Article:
Haiti Container Building Project brings together students, professionals and community leaders

As a civil and environmental engineer, Marcellus Pitts, CEO of Acworth-based Pitts-Fowler Enterprises Inc., says two questions have continued to surface throughout his 40 years in the industry: What can be done to develop future engineers? How can members of the engineering field get more involved with engaging young people in engineering?

Haiti Project display at the Foundation Inc. Beyond School Hours Conference this past February in Atlanta.

A few years ago on a mission trip to Haiti, Pitts says God spoke to him, telling him he would need to return to help support the country that has been ravaged by natural disasters in recent years and is deeply impacted by deforestation and nationwide poverty. Many Haitian communities lack basic humanitarian needs, like sustainable energy, clean water, internet connectivity and valuable educational opportunities for their residents. “One of the things I really wanted to do was focus on four components that we bring together: the private sector, the governmental sector, academia and the faith community,” says Pitts.

He soon turned to the Cobb community for help. Working alongside Cobb County School District and Marietta City Schools (MCS), he launched after-school engineering clubs, first at North Cobb High School, then additional clubs at Marietta High and Kennesaw Mountain High. In 2013 at Marietta High, he was introduced to pre-engineering and pre-architecture teacher Leon Grant. Through their discussions, the two discovered they shared a vision to bring more hands-on STEM (Science, Technology, Engineering and Math) opportunities to students. Grant heard his ideas to help the people of Haiti and together, they set their sights on the small mountainous community of Plaine de L’Arbre as their focus for a multi-year project.

Over the last three years, 1,300 participating elementary through high school students have led the charge (with assistance from mentors, including industry professionals, organizational leaders and Kennesaw State University engineering students) to research, engineer, design, and construct a prototype community center made of sustainable buildings from repurposed shipping containers. The five-acre, multi-purpose community center will feature a health clinic, vocational classrooms and a community meeting space.

Zion Martell, a senior at Marietta High School and project team leader for the aquaponics station design.

The prototype structures upon which the students conducted much of their research were donated by Google. These six building containers that formerly housed the students’ designs will remain on the Marietta High campus and serve as the Engineering & Architecture Research Laboratory for Sustainability (EARLS Lab), a testing center that will allow future K-12 students to expand and improve on the technologies that originated from the project.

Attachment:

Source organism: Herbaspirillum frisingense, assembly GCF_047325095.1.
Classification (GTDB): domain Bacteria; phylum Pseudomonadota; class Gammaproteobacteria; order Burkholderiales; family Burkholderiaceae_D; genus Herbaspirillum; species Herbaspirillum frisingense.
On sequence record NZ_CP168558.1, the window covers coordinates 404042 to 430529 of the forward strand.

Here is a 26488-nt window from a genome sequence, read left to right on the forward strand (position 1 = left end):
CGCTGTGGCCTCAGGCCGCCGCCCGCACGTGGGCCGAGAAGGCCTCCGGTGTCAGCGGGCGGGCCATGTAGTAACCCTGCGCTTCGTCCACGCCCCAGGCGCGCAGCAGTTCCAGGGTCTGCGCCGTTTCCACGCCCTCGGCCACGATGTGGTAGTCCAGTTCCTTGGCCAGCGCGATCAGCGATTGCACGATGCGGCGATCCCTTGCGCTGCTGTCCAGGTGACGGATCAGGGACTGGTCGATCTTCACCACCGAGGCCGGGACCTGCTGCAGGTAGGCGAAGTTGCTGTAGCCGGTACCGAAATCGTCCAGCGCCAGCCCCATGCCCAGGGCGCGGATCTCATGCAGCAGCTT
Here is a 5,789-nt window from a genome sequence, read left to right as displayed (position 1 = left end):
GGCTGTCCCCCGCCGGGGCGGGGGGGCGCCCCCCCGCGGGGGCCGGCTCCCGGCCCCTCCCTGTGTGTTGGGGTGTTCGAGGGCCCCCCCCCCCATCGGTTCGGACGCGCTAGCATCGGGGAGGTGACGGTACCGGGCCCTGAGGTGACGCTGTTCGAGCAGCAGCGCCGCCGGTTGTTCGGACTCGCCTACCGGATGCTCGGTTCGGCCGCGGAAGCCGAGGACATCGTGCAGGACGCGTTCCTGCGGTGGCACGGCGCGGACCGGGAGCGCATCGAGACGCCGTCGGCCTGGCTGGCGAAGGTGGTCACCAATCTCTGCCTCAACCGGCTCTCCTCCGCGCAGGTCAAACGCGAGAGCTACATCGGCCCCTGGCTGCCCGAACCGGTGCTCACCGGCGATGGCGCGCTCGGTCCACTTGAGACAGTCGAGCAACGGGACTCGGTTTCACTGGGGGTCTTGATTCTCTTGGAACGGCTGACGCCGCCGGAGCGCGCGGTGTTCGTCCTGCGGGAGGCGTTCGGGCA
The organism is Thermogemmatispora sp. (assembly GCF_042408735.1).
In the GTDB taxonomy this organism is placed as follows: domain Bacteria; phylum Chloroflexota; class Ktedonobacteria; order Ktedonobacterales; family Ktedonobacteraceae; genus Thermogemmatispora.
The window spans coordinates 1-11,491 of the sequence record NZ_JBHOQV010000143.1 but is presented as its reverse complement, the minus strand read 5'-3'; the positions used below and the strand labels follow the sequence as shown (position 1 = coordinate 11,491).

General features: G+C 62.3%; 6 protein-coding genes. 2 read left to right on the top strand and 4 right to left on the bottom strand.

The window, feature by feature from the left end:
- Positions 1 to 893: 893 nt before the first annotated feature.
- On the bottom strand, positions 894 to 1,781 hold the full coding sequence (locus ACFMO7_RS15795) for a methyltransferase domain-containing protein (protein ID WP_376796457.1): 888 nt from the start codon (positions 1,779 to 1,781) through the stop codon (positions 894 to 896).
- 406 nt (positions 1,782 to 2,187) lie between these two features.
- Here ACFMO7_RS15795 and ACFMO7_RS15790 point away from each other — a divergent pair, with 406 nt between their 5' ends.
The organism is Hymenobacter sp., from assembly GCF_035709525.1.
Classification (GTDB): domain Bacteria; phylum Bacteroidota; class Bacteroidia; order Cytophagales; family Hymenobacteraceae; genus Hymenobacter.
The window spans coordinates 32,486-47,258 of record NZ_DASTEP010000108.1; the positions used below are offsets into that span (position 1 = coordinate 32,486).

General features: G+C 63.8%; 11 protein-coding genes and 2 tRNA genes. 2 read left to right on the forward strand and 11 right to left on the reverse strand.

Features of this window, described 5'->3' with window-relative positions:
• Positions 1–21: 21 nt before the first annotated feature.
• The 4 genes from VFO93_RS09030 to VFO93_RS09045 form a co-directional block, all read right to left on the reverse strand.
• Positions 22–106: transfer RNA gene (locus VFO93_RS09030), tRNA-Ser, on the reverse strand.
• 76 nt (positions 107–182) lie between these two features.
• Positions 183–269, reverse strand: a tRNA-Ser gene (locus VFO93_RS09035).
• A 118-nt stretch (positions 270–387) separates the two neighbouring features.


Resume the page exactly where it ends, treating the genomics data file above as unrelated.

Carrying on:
Working together and bringing in 16 educational and business partners along the way to advise on various projects, the Haiti Container Building Project teams developed innovative solutions and sus-tainable designs to incorporate neces-sary technologies into the community center, such as solar and wind energy, satellite internet communication, rain-water harvesting and aquaponics (the combination of aquaculture [raising fish] and hydroponics [the soil-less growing of plants] that grows fish and plants together in one integrated system). Pitts says the center is on schedule to be completed in May 2018, and he plans to return to Haiti next summer to ensure all is working according to plans.

Marcellus Pitts at the Engineering Pipeline Open House at Marietta High School.

Empowering Future Engineers

“One of the things I really wanted to do was focus on four components that we bring together: the private sector, the governmental sector, academia and the faith community.”— Marcellus PittsThe project has not only given students an opportunity to give back to those less fortunate, it has shown them how engineering can make the world a better place, Pitts says. “If you don’t have a desire or a heart to help people, you’re going into the wrong profession,” he says. “There basically isn’t an engineering role out there that doesn’t focus on creating a better life for people.”

But showing is far more critical than simply telling. “So often what [engineers] end up doing with young people is painting these pictures of different fields and they get excited, [but] then [the students] end up getting something they don’t like when they get their degree,” Pitts says. “So one of the things I think we have to start taking a look at is actually providing opportunities for young people to get empowered and get exposed to the job market that’s coming. If we want them to come into our arena, we have to help them understand what our arena is and prepare them to enter into it.”

Following the success of the project, Pitts has had the opportunity to consult with MCS leaders on Marietta High’s new, $9-million college and career academy, a two-and-a-half-story addition to the school’s campus focused on college and workforce readiness. “When the [career academy] is finished, what happens is a science teacher is going to be able to show them about water or electricity outside of a book,” Pitts says. “Exposure is a great experience-maker, without a doubt.”


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